Last month we reported how seven major Hollywood studios teamed up to sue iiNet, Australia’s third largest ISP. The studios monitored iiNet’s customers using BitTorrent – including a ‘copyright infringing’ subscriber they planted there themselves – and on whose shoulders the case appears balanced.
The claim of the Hollywood studios goes like this – they accuse Australian ISP iiNet of “failing to take reasonable steps, including enforcing its own terms and conditions, to prevent known unauthorized use of copies of the companies’ films and TV programs by iiNet’s customers via its network.”
The studios want iiNet to disconnect alleged infringers, but the ISP has refused to do so. Adrianne Pecotic, Executive Director of the Australian Federation Against Copyright Theft said that the studios were forced to sue, since iiNet failed to take action against its customers. The case returns to the federal court shortly, but the lead up to this action proves interesting.
With the approval of AFACT, the Hollywood studios started a secret investigation back in June this year. After employing investigator Aaron Herps (and getting him to join up as an iiNet customer) and Copenhagen-based anti-piracy firm DtecNet for its software resources, they went online from 2 July to 30 October. Herps then actively shared copyright works via BitTorrent in a quest to gather evidence to prove that iiNet authorized the copyright-infringing activities of its own subscribers. But how would they prove this?
After the 18 week investigative period, the studios had collected the IP addresses of many thousands of iiNet subscribers, which were handed over to iiNet boss, Michael Malone, who later commented, “They send us a list of IP addresses and say ‘this IP address was involved in a breach on this date’. We look at that and say ‘well what do you want us to do with this? We can’t release the person’s details to you on the basis of an allegation and we can’t go and kick the customer off on the basis of an allegation from someone else.”
Crucially, the studios felt they had an ace up their sleeve in the shape of their investigator and now iiNet customer, Aaron Herp. Herps’ own ‘infringements’ were reported to iiNet along with everyone else’s, but of course, iiNet took no action against him, bolstering the claims that the ISP knew about piracy, but did nothing about it.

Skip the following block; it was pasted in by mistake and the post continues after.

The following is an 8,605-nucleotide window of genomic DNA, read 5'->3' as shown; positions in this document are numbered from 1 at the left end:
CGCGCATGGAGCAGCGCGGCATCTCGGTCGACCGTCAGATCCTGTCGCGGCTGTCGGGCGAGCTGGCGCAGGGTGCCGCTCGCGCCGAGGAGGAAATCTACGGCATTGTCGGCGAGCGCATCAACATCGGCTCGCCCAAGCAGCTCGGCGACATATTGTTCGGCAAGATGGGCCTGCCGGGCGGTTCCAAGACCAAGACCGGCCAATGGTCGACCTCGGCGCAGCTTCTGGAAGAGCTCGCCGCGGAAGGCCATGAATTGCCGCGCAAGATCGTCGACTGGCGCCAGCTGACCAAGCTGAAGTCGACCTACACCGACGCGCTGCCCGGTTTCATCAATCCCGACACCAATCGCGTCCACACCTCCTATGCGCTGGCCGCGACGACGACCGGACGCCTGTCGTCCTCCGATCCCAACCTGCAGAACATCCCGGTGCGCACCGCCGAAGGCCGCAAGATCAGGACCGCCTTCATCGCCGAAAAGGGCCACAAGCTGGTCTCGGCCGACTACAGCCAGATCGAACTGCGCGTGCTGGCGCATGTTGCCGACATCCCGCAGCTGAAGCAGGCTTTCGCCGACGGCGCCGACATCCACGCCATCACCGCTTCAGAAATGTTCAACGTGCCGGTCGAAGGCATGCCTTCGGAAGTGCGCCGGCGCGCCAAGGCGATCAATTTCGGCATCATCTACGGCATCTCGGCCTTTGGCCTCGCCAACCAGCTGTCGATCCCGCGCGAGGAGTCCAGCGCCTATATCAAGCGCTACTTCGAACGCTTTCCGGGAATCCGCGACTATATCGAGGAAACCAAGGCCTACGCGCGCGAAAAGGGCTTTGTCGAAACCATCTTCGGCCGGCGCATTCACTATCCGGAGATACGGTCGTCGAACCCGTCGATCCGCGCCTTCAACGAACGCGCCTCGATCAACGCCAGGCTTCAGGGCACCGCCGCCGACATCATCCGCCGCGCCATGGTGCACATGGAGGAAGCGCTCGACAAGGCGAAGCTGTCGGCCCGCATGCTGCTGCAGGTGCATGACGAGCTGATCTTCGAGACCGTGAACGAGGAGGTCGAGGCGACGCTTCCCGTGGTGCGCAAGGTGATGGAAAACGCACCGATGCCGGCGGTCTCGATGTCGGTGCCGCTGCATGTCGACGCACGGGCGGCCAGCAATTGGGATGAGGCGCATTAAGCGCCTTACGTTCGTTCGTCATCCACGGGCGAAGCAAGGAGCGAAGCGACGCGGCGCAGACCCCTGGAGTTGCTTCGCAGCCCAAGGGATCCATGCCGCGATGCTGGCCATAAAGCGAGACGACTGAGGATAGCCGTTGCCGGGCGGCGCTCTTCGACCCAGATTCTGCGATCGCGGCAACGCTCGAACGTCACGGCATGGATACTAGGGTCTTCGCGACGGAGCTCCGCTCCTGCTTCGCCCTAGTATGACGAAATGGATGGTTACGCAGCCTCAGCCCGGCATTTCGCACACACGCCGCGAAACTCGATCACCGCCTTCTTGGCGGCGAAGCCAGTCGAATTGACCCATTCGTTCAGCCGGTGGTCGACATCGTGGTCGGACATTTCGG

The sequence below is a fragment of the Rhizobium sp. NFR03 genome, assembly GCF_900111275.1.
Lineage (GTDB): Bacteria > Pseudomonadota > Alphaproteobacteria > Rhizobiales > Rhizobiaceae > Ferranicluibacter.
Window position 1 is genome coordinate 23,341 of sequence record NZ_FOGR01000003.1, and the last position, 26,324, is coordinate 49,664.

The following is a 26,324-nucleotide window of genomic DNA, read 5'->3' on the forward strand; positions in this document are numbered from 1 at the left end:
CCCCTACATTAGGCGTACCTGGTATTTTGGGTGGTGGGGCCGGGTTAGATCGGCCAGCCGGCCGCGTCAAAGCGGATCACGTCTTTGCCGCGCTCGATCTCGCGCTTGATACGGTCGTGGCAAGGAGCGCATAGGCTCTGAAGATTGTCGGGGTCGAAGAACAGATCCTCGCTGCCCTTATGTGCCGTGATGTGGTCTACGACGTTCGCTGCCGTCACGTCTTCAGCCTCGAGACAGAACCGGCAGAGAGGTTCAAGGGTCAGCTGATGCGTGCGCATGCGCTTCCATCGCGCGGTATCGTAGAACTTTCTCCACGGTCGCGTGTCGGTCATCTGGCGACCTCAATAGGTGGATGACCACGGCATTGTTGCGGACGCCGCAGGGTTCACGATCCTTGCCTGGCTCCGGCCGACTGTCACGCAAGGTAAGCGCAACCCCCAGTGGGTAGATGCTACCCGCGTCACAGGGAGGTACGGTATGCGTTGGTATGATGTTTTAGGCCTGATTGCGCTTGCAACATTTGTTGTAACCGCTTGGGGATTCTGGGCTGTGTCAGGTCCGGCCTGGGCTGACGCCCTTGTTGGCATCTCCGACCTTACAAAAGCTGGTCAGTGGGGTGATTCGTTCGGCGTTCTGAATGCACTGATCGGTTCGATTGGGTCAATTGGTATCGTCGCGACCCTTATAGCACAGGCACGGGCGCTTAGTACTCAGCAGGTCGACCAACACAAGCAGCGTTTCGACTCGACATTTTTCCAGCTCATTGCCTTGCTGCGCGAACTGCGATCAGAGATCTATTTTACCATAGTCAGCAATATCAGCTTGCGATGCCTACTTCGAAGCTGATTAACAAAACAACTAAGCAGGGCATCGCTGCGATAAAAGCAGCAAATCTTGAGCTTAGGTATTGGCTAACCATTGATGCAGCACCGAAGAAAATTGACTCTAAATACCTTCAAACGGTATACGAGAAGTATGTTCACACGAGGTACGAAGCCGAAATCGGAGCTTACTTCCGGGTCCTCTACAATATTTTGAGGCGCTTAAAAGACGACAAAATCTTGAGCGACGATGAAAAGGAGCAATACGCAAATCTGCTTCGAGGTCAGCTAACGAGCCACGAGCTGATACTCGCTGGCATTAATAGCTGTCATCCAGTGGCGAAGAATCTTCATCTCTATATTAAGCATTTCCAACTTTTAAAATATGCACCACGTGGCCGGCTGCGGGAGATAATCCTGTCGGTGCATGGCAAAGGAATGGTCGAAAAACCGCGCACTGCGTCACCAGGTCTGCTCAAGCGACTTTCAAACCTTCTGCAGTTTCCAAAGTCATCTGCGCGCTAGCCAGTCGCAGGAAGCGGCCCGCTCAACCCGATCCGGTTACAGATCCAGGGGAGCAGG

Interestingly, as Herps was actually authorized to share the movies and TV shows by the studios, he committed no copyright infringement, so if iiNet had disconnected him, they would have been acting incorrectly. It’s unclear what bearing this will have on the case.
Instead of taking direct action itself, iiNet handed all the evidence provided by the studios directly to the police. “So we say ‘You are alleging the person has broken the law; we’re passing it to the police. Let them deal with it’,” said Malone.
Ultimately it will be for the court to decide if iiNet ‘authorized’ the infringements, but the claims center around a number of assertions – that iiNet knew that its users were infringing copyright and that it took no action against them (i.e warnings, disconnection), that the ISP did not enforce its own terms of service (no sharing of copyright works) and that this liberal environment encouraged iiNet’s users to share more files.
According to Business Spectator, a hearing will take place tomorrow which will decide a date by which iiNet will have to file a defense, a defense they have promised to mount, vigorously.
Similar to elements of the DMCA, the ISP has a defense under Copyright Act 1968 – Sect 112E: A person (including a carrier or carriage service provider) who provides facilities for making, or facilitating the making of, a communication is not taken to have authorized any infringement of copyright in an audio/visual item merely because another person uses the facilities so provided to do something the right to do which is included in the copyright.
However, the Copyright Act 1968 – Sect 116AH states, “The carriage service provider must adopt and reasonably implement a policy that provides for termination, in appropriate circumstances, of the accounts of repeat infringers.”
However, proving that someone is an infringer takes more than a simple allegation, and it could hardly be considered ‘appropriate’ to disconnect someone on this basis. Time for Justice Dennis Cowdroy to decide.